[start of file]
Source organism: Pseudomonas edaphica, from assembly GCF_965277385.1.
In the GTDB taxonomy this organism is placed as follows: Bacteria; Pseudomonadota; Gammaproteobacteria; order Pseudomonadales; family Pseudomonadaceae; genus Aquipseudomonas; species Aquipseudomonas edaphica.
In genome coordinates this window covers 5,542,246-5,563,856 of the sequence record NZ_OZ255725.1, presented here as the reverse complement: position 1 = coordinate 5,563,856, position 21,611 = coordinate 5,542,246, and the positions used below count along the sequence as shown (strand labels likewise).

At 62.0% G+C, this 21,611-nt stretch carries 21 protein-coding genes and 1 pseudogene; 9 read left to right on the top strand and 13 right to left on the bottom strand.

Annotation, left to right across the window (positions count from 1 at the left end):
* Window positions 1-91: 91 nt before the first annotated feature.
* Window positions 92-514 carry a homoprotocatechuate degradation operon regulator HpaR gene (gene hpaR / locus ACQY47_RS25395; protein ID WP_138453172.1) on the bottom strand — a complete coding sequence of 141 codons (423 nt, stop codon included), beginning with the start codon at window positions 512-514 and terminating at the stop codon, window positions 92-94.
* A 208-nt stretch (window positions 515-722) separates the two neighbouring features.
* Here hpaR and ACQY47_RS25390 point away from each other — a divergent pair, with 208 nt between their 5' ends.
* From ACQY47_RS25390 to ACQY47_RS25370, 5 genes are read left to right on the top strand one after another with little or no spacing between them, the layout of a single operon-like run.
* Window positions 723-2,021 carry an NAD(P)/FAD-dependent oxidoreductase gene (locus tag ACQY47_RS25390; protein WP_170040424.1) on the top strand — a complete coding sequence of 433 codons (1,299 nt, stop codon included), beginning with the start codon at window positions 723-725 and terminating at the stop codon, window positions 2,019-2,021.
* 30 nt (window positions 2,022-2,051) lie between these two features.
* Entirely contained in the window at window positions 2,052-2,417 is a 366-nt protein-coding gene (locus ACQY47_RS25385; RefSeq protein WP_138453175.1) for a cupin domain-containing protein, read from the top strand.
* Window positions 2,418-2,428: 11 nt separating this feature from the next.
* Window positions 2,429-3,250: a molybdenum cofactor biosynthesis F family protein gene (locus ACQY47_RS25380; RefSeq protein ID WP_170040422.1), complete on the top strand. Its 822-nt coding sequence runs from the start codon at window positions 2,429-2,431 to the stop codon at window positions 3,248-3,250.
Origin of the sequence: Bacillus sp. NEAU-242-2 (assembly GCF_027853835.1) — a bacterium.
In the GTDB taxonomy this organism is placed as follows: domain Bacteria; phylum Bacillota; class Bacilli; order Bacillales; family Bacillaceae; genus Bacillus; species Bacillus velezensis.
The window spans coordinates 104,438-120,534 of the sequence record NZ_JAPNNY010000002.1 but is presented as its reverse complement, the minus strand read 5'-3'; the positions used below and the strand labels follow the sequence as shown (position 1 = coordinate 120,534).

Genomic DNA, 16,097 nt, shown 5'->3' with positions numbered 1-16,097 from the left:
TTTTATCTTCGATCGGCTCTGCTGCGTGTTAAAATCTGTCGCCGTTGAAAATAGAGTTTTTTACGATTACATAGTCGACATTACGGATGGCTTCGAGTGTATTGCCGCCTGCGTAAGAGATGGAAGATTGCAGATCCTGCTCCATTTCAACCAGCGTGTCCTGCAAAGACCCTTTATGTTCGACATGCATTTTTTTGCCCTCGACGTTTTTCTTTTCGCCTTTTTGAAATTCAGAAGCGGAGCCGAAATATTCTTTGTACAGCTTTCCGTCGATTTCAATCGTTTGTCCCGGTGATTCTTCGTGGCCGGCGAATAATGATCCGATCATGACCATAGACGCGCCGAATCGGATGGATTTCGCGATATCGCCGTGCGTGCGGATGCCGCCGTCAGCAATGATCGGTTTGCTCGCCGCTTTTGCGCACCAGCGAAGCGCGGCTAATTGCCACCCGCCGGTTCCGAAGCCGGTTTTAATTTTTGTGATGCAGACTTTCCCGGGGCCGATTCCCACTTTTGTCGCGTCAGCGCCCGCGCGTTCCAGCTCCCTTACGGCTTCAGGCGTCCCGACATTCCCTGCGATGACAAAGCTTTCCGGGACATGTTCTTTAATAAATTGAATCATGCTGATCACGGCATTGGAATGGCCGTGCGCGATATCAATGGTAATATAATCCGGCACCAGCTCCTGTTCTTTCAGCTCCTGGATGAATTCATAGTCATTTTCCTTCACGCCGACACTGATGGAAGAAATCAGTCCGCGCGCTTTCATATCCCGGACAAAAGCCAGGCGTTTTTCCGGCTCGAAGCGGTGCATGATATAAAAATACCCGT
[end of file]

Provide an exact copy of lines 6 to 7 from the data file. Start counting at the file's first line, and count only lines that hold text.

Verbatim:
* Window positions 1-91: 91 nt before the first annotated feature.
* Window positions 92-514 carry a homoprotocatechuate degradation operon regulator HpaR gene (gene hpaR / locus ACQY47_RS25395; protein ID WP_138453172.1) on the bottom strand — a complete coding sequence of 141 codons (423 nt, stop codon included), beginning with the start codon at window positions 512-514 and terminating at the stop codon, window positions 92-94.